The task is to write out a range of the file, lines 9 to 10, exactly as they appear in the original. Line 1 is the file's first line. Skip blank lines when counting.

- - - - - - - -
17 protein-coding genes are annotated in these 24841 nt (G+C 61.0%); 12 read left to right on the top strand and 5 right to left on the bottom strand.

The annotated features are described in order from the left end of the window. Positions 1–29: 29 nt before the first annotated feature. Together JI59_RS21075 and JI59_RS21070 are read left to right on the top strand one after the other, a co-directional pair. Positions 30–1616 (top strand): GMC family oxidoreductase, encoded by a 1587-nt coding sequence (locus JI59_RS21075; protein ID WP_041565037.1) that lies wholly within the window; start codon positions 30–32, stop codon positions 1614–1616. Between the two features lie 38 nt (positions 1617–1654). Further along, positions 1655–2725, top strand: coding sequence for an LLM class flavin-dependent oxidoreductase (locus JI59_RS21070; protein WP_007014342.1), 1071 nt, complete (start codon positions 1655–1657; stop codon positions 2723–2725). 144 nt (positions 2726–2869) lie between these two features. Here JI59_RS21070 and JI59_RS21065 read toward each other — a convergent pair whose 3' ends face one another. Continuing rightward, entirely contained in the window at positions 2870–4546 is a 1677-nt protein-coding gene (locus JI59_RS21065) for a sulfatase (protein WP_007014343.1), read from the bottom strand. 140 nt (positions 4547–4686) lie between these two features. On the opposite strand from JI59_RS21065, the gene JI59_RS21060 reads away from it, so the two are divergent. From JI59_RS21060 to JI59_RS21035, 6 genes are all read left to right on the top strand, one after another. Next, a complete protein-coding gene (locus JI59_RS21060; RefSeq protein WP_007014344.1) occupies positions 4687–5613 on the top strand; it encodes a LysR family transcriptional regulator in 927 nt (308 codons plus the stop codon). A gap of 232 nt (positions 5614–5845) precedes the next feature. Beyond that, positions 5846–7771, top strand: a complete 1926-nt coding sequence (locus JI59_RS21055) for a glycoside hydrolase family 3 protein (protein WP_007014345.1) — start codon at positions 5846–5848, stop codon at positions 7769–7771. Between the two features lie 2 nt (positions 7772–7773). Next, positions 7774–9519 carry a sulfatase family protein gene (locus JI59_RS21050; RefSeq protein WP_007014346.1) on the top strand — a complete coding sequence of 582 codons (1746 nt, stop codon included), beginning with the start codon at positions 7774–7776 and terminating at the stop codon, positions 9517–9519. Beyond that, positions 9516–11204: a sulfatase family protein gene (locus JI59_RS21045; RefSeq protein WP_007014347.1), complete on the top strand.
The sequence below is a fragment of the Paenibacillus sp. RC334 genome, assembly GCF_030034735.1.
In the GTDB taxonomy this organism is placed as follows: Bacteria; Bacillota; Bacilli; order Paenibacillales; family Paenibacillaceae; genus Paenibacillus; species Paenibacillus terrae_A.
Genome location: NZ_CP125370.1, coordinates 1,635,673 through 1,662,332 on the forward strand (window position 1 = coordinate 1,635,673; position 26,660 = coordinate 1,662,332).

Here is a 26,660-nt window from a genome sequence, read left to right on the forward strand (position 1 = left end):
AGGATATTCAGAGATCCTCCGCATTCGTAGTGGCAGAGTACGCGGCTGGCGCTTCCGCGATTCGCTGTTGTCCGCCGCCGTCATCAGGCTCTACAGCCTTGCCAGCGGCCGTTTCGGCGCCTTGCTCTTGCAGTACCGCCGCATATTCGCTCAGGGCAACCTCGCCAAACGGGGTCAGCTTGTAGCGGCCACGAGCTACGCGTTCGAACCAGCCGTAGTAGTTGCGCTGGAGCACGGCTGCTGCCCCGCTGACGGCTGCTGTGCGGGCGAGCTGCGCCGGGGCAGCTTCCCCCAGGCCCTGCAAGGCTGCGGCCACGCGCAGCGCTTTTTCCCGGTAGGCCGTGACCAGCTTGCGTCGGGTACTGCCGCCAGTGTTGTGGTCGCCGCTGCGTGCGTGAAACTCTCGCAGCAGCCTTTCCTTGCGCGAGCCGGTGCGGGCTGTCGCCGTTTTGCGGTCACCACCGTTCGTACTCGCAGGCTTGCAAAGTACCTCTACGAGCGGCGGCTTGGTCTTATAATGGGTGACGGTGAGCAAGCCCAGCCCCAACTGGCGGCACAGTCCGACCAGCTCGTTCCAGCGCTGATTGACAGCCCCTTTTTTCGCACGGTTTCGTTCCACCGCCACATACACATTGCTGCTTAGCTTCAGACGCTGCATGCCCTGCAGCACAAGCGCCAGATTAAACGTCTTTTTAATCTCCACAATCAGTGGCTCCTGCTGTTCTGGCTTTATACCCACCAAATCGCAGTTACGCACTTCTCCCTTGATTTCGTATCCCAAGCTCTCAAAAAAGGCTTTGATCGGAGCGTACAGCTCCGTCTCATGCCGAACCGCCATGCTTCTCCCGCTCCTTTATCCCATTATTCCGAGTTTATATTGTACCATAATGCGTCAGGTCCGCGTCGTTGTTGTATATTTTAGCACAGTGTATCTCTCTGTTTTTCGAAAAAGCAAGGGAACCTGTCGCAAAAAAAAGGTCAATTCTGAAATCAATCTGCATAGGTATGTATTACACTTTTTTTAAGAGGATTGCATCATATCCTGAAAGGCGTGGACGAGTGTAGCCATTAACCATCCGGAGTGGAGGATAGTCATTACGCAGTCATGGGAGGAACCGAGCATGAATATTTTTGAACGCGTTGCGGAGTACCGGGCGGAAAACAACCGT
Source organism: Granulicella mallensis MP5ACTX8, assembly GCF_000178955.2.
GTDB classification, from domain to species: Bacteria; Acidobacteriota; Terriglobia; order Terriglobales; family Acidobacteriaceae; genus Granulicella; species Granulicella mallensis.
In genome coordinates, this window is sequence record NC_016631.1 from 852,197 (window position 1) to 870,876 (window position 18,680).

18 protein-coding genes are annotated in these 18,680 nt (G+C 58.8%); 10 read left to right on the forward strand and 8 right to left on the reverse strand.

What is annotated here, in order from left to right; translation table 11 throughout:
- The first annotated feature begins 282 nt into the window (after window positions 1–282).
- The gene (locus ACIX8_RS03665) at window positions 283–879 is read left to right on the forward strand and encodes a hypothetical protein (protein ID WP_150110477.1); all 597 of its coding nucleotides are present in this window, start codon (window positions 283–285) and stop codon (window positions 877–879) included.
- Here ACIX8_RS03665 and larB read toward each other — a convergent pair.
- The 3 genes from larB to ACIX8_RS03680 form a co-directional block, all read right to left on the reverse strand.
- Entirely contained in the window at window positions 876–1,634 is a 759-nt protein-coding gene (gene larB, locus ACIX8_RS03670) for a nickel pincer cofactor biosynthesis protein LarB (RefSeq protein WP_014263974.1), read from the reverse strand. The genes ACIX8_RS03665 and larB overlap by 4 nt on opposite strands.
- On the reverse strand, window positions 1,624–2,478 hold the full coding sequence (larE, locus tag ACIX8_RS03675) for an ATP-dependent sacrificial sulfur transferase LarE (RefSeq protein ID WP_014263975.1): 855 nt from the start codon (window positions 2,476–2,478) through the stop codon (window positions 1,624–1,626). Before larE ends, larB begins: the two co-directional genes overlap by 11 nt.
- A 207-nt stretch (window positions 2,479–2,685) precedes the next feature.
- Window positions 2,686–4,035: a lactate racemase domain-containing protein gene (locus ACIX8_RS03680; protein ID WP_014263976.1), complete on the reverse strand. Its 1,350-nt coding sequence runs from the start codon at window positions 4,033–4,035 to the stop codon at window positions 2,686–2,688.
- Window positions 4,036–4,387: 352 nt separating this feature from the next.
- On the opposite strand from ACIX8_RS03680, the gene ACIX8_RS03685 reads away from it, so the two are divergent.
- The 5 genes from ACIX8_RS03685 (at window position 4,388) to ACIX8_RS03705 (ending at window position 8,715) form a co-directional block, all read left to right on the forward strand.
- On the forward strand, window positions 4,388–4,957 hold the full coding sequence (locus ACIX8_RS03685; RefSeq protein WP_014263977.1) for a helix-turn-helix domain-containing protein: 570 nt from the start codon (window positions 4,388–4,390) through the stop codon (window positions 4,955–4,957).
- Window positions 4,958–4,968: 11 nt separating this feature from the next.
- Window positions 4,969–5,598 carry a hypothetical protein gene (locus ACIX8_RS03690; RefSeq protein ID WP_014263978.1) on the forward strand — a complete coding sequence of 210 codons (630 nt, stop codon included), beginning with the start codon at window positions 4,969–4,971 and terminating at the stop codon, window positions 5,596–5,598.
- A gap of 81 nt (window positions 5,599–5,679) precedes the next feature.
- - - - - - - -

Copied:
GTDB classification, from domain to species: Bacteria; Acidobacteriota; Terriglobia; order Terriglobales; family Acidobacteriaceae; genus Granulicella; species Granulicella mallensis.
In genome coordinates, this window is sequence record NC_016631.1 from 852,197 (window position 1) to 870,876 (window position 18,680).